Among those killed in the crush of the Hajj crowd in Mina, Saudi Arabia, last week was a woman beloved in Nigeria and beyond. Hajiya Bilkisu Yusuf, a pioneering journalist and activist, broke down barriers in a patriarchal society.
The legalization of gay marriage in the US has sparked increased homophobia in Nigeria. Now fear is growing that Obama may bring up the issue during the Nigerian president's trip to the White House later this month.
Nayomi Munaweera was born in Sri Lanka, raised in Nigeria — and then fled that country for the US after a coup. Now, she's published her first novel and recounts the difficulties of learning the ins and outs of teen life in Los Angeles, including her first encounters with hairspray.
Noo Saro-Wiwa is the daughter of slain Nigerian writer and environmental activist Ken Saro-Wiwa. She tells host Marco Werman about her difficult journey to bury her father's bones in his homeland, a trip that inspired her new book.
Ray Manzarek, keyboard player and founding member of the 60s rock band The Doors, has died aged 74. Marco Werman gives Manzarek a send-off with some of the sounds he helped influence from Togo, Nigeria and Cuba.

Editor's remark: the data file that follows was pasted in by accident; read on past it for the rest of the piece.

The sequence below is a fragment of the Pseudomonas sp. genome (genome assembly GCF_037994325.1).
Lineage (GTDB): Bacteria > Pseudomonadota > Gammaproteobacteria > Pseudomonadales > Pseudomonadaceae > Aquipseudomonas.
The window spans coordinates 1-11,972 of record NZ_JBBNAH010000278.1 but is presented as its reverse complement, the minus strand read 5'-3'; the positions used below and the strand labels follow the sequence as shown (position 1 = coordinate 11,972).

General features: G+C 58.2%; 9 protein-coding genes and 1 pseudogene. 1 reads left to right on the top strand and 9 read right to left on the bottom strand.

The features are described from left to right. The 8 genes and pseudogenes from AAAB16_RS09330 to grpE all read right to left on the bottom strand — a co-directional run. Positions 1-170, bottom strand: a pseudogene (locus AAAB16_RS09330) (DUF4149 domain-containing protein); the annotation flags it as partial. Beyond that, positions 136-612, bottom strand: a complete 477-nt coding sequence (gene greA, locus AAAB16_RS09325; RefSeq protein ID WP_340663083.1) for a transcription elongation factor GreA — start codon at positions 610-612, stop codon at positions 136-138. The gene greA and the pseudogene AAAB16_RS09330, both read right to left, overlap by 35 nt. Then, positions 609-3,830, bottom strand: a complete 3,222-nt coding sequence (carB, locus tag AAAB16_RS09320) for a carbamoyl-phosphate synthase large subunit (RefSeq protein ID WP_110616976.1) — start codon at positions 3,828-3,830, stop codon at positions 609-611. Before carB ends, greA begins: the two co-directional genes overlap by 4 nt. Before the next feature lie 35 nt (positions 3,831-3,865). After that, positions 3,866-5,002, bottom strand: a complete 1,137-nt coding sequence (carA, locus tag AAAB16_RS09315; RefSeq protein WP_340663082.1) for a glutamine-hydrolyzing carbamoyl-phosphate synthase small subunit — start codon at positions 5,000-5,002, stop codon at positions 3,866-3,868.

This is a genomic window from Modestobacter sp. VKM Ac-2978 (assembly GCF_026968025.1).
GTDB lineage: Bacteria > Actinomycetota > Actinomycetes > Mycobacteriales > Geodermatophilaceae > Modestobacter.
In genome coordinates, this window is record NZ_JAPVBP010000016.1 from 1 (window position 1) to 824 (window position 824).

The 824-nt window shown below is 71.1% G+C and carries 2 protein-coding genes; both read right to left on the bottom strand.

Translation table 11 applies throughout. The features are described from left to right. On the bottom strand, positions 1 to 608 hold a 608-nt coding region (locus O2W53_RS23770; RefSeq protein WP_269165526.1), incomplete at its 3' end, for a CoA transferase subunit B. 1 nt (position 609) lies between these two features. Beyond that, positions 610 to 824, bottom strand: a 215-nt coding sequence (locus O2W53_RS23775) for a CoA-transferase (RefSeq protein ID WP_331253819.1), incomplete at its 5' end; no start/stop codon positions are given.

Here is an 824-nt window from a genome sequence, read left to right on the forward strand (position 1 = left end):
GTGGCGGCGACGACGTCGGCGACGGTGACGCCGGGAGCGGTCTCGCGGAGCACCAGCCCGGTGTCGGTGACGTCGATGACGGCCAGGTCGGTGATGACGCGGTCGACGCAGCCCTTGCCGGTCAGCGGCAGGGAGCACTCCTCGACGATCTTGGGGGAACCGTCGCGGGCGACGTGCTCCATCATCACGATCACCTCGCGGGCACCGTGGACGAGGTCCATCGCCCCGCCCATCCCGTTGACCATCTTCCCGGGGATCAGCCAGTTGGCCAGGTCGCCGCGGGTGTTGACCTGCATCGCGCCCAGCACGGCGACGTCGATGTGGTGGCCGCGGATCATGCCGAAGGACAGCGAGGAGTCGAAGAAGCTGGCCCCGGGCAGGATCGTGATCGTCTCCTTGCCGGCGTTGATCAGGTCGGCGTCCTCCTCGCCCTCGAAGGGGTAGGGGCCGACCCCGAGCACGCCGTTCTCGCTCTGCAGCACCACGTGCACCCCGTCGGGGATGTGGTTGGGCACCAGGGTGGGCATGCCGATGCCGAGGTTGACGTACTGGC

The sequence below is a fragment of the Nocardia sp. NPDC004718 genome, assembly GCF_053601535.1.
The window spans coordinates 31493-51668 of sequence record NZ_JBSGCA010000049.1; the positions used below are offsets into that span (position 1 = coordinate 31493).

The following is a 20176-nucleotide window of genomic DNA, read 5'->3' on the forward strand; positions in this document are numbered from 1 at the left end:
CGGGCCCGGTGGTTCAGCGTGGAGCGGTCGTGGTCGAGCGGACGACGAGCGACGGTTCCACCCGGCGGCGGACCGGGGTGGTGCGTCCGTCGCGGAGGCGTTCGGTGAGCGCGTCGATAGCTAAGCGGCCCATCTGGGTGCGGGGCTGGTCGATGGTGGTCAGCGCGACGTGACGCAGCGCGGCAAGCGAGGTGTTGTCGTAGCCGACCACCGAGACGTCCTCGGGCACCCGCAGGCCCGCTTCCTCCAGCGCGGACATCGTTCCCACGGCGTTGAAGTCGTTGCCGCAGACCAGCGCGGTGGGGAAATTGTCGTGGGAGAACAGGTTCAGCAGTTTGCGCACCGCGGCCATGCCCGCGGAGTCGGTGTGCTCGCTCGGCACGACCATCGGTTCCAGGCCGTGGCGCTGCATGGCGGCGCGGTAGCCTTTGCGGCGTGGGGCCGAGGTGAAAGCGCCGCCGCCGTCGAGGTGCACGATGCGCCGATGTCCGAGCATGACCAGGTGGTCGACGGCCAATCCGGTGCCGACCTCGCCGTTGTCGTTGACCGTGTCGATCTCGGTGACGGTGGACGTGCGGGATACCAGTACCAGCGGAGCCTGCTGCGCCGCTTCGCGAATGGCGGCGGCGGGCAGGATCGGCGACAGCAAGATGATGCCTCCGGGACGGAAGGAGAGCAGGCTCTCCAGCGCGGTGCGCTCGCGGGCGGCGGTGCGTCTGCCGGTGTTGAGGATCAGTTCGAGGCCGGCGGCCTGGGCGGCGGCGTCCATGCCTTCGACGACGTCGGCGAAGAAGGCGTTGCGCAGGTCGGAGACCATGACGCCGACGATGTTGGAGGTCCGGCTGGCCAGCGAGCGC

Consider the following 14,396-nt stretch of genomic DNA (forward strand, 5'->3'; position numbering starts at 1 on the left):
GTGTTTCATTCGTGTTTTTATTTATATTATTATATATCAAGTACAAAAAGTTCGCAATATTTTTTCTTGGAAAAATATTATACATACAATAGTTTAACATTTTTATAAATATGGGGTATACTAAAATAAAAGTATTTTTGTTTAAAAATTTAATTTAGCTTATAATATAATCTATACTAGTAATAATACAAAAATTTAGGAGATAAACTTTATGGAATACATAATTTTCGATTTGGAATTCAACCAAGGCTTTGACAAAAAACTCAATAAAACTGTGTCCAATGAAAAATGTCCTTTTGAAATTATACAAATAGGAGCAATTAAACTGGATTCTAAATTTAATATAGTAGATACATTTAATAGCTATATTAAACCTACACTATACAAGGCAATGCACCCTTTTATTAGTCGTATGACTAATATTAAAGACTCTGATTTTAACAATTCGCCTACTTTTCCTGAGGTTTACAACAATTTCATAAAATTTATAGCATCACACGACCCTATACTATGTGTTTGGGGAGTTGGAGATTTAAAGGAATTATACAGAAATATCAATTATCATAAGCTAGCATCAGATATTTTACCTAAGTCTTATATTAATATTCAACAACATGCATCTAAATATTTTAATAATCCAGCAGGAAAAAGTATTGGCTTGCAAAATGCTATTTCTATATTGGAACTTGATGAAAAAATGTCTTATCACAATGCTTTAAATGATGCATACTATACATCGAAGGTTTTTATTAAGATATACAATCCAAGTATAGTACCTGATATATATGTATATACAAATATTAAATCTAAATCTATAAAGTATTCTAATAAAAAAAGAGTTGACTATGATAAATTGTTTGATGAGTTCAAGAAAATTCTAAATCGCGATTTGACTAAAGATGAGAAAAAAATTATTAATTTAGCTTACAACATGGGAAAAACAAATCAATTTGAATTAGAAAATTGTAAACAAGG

More than 200 teenage girls are still missing after Boko Haram Islamic militants reportedly abducted them two weeks ago. And Nigerians across the country are using protests and social media to demand that the government do something to bring the girls back.
There's hashtag activism, and then there's actually figuring out how to rescue the Nigerian girls kidnapped last month by the Boko Haram. The latter is proving difficult and is revealing the limits of American power and the tensions in Washington's relationship with Nigeria.
The death of Liberian American traveler Patrick Sawyer stoked fears that the Ebola virus could cross the Atlantic. But despite the wide spread of the disease in West Africa, it has almost no chance of breaking out the United States thanks to the deep medical infrastructure here.
Science fiction has long envisioned "tractor" beams that could grab and move physical objects using a laser or other stream of energy. Now scientists have created one, at least on a small scale. And we have some advice if you use heat in the winter. Most Brits, and many of us, apparently don't know how to use our thermostats. Also, Chinese officials go on a worldwide corruption hunt, in today's Global Scan.
"They are starving to death on a daily basis. Between 10 and 11 people, including men, women and children, die daily since the IDP (internally displaced persons) camp was opened three months ago," says a civilian vigilante.